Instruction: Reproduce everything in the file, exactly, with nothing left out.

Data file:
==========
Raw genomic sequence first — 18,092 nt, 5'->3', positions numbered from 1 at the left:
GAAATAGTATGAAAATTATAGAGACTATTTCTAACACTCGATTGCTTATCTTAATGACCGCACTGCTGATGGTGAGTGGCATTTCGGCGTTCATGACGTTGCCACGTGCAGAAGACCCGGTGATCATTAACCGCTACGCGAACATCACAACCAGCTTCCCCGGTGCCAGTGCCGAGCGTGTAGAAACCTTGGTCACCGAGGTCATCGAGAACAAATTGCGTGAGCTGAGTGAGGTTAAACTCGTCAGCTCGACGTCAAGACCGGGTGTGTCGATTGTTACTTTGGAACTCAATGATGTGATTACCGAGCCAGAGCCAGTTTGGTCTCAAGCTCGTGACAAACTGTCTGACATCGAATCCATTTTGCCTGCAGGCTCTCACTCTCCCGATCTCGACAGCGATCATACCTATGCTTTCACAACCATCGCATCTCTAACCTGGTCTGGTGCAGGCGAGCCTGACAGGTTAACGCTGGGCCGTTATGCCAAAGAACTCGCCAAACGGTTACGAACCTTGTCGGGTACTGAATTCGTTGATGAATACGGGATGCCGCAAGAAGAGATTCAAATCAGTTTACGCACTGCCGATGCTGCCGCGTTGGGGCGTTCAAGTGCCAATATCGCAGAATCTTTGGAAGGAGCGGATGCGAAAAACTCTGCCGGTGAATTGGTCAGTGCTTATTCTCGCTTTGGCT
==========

Raw genomic sequence first — 18,092 nt, 5'->3', positions numbered from 1 at the left:
GAAATAGTATGAAAATTATAGAGACTATTTCTAACACTCGATTGCTTATCTTAATGACCGCACTGCTGATGGTGAGTGGCATTTCGGCGTTCATGACGTTGCCACGTGCAGAAGACCCGGTGATCATTAACCGCTACGCGAACATCACAACCAGCTTCCCCGGTGCCAGTGCCGAGCGTGTAGAAACCTTGGTCACCGAGGTCATCGAGAACAAATTGCGTGAGCTGAGTGAGGTTAAACTCGTCAGCTCGACGTCAAGACCGGGTGTGTCGATTGTTACTTTGGAACTCAATGATGTGATTACCGAGCCAGAGCCAGTTTGGTCTCAAGCTCGTGACAAACTGTCTGACATCGAATCCATTTTGCCTGCAGGCTCTCACTCTCCCGATCTCGACAGCGATCATACCTATGCTTTCACAACCATCGCATCTCTAACCTGGTCTGGTGCAGGCGAGCCTGACAGGTTAACGCTGGGCCGTTATGCCAAAGAACTCGCCAAACGGTTACGAACCTTGTCGGGTACTGAATTCGTTGATGAATACGGGATGCCGCAAGAAGAGATTCAAATCAGTTTACGCACTGCCGATGCTGCCGCGTTGGGGCGTTCAAGTGCCAATATCGCAGAATCTTTGGAAGGAGCGGATGCGAAAAACTCTGCCGGTGAATTGGTCAGTGCTTATTCTCGCTTTGGCT